Though their shells provide very effective protection, most turtles will bite to protect themselves if necessary. This is especially prevalent among wild turtles, but pet turtles may bite as well. While this is a relatively minor concern for owners of small turtles, bites from large turtles can cause severe damage.
It's In the Name
Some turtles are notorious for defending themselves by biting. Snapping turtles -- of both the common (Chelydra serpentina ssp.) and alligator (Macroclemys temminckii) varieties -- are named for the manner in which they typically greet large animals -- by striking their heads forward quickly and biting anything within reach. While these turtles are willing and able to cause serious injury, they only do so in defense -- given space, they will generally retreat.
Who Are You Calling Soft?
Softshell turtles (Apalone ssp.) are sometimes large, primarily aquatic turtles that defend themselves vigorously if captured. Like common snapping turtles, softshell turtles have very long necks, which allow their mouths to reach almost all the way around their bodies. Even small softshell turtles can give a painful bite; bites from large softshell turtles may be very serious.
Even commonly kept species, such as red-eared sliders (Trachemys scripta elegans), yellow-bellied sliders (Trachemys scripta scripta) and cooters (Pseudemys ssp.), may bite if frightened. Turtles have varying personalities; some seem to tolerate handling and human interaction well, while others do not like being handled, and will attempt to bite. Biting is not limited to aquatic species; while box turtles (Terrapene carolina) usually react to threats by hiding inside their shells, some specimens will bite if handled carelessly.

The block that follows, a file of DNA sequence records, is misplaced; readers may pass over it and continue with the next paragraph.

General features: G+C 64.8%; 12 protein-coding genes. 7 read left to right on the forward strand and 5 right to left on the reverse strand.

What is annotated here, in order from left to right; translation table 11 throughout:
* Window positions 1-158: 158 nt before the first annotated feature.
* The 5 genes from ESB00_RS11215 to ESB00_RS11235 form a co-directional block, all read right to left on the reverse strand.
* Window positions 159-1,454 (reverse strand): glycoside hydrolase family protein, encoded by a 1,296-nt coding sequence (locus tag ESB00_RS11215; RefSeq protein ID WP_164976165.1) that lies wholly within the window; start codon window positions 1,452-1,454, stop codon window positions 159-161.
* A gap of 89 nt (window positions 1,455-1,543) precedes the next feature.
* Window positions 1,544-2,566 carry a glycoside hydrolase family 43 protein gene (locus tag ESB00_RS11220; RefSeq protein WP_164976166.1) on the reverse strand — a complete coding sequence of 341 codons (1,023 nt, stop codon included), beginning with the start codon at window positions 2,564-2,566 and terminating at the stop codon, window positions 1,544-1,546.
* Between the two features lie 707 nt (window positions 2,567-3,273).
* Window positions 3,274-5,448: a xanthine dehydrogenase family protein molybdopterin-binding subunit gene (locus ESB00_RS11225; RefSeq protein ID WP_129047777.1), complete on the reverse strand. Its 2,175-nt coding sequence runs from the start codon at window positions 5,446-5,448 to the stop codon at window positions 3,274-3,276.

Though all tortoises are primarily vegetarian and would not consider your flesh appetizing, they are opportunistic eaters. Accordingly, tortoises taste anything that looks like it may be food -- including new items in their enclosure. Occasionally, in the process of exploring, tortoises may attempt to taste the feet of their keepers. Tortoises do not typically bite in defense, though large species have the capability of delivering a bad bite. Like tortoises mistaking your toes for fruit, carnivorous species can mistake wiggling fingers for prey, which they may then bite. This is one of the reasons that young children should not be left with turtles unattended.
While captive bred turtles are always preferable to wild caught individuals, this is especially true if you want lots of interaction with your pet. Even among those species that are usually inoffensive, captive bred individuals are even more calm around humans. Of all the terrestrial species common in the pet trade, captive bred Russian (Agrionemys horsfieldii) and red-footed tortoises (Geochelone carbonaria) are perhaps the least likely to bite. Captive bred painted turtles are usually very docile, for those desiring aquatic species.
- New York State, Department of Environmental Conservation: Snapping Turtle
- Animal Diversity Web: Macrochelys Temminckii
- Tortoise Group: Desert Tortoise FAQs
- Melissa Kaplan's Herp Care Collection: Taming and Training Reptiles FAQ
- Animal Diversity Web: Apalone Ferox
- ReptileChannel.com: South American Red-Footed Tortoise
- Jupiterimages/Photos.com/Getty Images